Several "influential voices in college football" are reportedly prepared to discuss increasing the number of College Football Playoff teams from four to eight.
Nicole Auerbach of The Athletic reported Wednesday that CFP expansion has received a "groundswell of support" with hopes the change can happen before the current contract with ESPN, the event's broadcast partner, expires in 2026.
"It's an appropriate thing to begin thinking about," Big 12 Commissioner Bob Bowlsby told Auerbach.
Although the College Football Playoff has received less criticism than its predecessor, the Bowl Championship Series, it's still created issues. There isn't enough space for a representative from each of the Power Five conferences, and it has left virtually no path to a championship for schools from smaller conferences.
UCF has learned the latter point the hard way the past few years. The Knights have completed two consecutive undefeated regular seasons in the American Athletic Conference but were never serious players in the final CFP conversations because of concerns about their mediocre strength of schedule.
Wisconsin athletic director Barry Alvarez told Auerbach expansion is "inevitable" and said increasing the number of playoff teams would "serve more people."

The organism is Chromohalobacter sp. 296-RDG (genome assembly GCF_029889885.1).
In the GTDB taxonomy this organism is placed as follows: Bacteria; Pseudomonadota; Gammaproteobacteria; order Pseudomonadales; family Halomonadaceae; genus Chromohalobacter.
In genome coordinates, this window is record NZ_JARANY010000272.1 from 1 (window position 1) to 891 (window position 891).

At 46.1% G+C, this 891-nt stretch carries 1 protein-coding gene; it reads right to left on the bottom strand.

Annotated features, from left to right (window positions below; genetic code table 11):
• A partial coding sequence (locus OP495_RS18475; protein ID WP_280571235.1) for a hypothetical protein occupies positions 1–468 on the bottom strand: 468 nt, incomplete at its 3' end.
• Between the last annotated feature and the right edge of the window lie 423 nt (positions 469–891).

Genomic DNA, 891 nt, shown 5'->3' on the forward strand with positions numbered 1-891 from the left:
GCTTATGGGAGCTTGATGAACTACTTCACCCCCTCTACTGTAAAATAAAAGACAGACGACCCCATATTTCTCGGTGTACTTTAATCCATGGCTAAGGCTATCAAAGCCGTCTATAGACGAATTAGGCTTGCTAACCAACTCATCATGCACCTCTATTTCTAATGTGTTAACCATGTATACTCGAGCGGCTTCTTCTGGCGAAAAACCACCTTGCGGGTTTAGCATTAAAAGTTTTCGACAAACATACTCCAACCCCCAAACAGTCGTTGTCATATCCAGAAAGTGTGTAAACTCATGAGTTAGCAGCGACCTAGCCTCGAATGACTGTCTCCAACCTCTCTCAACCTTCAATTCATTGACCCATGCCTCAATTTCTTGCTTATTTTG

"I don't know whether we're serving all of our people now, when you have some leagues—our league (the Big Ten) as an example," he said. "Two years in a row, we don't have anyone represented. The Big 12's been the same way. The Pac-12's been the same way."
However, SEC commissioner Greg Sankey was much less enthusiastic, per Stadium's Brett McMurphy:
An eight-team CFP could include automatic bids for the Power Five conference champions, as well as three at-large bids, with one of those potentially guaranteed to a Group of Five school like UCF.
West Virginia president E. Gordon Gee told The Athletic he doesn't think college football should wait for the ESPN contract to expire before making alterations to the system.
"I also want to be very clear: I think that there's arrogance of us not taking a look at someone like the University of Central Florida, just saying, 'Well, they're not worthy of it,'" Gee said. "Maybe they are worthy of it based upon a number of considerations that need to be taken into account."
Now the question is how soon an eight-team format could become reality.
Auerbach noted the CFP's board of managers and its management committee are scheduled to meet Jan. 7, the morning of this season's national championship game. It's possible one of those groups makes a recommendation that starts the process of expansion.
The budding support suggests the change could happen in the near future.